The final part of this saga borders on the place where spite meets lunacy. Let’s accept that ‘technically’ #1 was not ‘legal’. I say so what. How can check flights on other pilots possibly be deemed invalid? Provided those check flights were conducted properly and the required standards achieved, then, operationally at very least, there could be no impediment to continued operation of those pilots. Certainly, on a purely legal basis there is a case to answer and CASA is quite free and within their rights to prosecute that line and extract a penalty. Falcon needs a tidy up, no argument from me; provided CASA can actually produce the ‘evidence’ to support the ‘not legal’ charge, standing alone. The part which is completely ‘cock-eyed’ is the methodology used to generate argument of non ‘legal’ compliance. From a very small seed this monster has grown, like Topsy. Escalated from a grass roots level, not for ‘safety’s’ sake, that’s just a convenient catch-all. Campbell has, once again, used the system to kick this one up the line, aided and abetted by Worthington and amplified a small ditty into a symphony which needs the Director to conduct and defend the actions of his organisation.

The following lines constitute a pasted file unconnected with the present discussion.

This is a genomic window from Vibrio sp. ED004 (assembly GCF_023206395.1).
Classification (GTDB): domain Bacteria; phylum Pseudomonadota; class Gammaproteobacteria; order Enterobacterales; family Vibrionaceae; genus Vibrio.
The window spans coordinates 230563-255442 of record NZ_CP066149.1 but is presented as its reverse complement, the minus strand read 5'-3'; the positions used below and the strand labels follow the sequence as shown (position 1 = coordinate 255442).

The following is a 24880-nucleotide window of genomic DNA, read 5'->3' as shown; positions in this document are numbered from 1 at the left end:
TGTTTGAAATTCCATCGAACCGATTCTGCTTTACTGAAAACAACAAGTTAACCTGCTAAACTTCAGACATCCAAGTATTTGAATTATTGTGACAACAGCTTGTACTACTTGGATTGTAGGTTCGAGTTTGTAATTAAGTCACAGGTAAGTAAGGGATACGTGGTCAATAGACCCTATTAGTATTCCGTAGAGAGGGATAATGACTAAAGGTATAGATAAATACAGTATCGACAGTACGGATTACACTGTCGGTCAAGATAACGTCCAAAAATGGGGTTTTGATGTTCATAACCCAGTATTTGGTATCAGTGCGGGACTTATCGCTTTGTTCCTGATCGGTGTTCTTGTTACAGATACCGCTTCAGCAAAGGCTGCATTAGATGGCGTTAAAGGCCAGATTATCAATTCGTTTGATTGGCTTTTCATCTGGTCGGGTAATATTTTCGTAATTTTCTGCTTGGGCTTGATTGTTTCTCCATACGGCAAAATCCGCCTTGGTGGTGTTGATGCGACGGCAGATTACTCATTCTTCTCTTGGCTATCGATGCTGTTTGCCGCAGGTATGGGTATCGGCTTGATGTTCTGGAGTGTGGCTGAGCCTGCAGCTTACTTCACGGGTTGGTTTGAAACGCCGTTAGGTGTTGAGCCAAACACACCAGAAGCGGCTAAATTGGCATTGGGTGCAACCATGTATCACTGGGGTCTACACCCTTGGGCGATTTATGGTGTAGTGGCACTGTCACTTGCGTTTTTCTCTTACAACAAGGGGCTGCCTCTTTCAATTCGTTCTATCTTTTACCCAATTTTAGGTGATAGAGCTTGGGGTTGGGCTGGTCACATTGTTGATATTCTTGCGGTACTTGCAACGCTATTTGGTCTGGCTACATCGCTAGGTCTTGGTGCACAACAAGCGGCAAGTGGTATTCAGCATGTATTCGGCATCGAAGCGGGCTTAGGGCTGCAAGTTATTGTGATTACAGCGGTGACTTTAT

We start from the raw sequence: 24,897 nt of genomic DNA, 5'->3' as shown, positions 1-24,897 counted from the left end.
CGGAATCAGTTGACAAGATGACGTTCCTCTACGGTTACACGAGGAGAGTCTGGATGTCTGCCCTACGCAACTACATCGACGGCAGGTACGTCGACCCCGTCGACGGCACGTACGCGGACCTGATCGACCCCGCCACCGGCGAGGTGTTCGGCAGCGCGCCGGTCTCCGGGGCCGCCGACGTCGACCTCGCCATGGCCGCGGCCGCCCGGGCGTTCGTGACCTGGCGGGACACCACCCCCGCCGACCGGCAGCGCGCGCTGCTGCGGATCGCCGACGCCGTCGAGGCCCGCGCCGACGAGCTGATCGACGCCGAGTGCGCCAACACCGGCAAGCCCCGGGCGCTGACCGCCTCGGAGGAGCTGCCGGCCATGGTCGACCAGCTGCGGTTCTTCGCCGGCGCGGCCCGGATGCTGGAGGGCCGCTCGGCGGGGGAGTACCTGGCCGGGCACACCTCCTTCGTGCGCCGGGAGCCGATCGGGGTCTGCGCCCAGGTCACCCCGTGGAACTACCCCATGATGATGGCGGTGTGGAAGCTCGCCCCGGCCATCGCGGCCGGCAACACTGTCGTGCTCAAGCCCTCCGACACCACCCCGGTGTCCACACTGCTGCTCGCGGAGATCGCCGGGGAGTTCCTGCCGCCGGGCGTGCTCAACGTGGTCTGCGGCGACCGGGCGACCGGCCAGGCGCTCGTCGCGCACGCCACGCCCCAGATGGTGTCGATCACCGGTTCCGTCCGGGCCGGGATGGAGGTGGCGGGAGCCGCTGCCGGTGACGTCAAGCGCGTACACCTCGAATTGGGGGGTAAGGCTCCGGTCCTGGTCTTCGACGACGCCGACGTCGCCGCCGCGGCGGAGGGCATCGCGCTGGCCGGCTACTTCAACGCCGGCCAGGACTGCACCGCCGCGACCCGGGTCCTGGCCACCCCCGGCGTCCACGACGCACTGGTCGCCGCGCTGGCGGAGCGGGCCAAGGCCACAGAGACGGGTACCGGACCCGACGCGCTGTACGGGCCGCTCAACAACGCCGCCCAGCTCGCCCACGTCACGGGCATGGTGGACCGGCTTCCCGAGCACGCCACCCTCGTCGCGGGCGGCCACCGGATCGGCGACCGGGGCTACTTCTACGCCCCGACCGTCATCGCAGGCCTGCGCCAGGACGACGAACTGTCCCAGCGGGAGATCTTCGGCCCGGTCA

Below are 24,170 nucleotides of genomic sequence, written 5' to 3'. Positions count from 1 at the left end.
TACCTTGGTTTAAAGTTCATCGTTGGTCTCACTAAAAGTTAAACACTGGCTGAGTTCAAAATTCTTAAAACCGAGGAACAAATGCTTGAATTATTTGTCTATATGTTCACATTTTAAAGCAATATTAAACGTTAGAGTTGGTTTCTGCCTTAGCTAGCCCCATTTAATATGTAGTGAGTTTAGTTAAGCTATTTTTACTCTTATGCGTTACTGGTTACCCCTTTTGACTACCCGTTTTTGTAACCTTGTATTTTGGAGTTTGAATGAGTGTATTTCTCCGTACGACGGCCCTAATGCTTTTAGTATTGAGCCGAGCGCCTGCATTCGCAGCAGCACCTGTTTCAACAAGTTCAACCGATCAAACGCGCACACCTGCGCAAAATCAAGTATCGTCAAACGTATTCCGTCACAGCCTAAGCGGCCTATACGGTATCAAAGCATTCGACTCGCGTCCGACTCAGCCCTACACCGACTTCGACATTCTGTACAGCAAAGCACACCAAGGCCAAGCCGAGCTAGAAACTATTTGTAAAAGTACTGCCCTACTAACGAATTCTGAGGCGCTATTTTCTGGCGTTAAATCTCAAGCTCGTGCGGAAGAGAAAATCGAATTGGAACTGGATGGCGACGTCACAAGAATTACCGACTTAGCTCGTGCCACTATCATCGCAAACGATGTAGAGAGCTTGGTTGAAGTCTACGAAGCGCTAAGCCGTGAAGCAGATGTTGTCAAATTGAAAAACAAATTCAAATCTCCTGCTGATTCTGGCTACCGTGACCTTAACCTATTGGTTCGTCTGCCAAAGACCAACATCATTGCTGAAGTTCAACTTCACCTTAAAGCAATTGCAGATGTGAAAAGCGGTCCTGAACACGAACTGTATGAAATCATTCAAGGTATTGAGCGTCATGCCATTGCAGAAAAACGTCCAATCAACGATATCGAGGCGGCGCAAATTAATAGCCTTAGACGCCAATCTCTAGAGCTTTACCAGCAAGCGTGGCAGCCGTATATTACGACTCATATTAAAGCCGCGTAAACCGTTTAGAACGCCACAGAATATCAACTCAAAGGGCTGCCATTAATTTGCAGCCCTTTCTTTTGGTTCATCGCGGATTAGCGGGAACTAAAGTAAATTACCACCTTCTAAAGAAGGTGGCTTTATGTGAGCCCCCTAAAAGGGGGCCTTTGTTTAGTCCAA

Put the Falcon’s nose to the grindstone, sort out the technical and systematic errors within the CASA approved operating system, ensure that the administrative processes are compliant, make certain that the aircrew are both ‘legal’ and competent; just do it honestly, clinically, without rancour and be part of the solution; not the team attempting a dubious prosecution which achieves nothing apart from more fear and loathing of the CASA system and those who manipulate that system. Worked fine for Pel-Air did it not, despite the glaring irregularities. Sauce, goose, gander ring any small bells?




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Carmody reminds me of a circus bear, lead about the place with ring through his nose, dancing to the merry tune played by his captors. It is well past the time for a minister who actually wants to improve matters aeronautical, supported by a director who actually understands what the reforms so desperately needed are. There is no doubt a place in CASA for a career bureaucrat, once it becomes model citizen with aviation’s best interests at heart; but until then we need someone with aviation fuel running through his veins, not green ink and Earl Grey tea.

Enough and enough.

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Selah.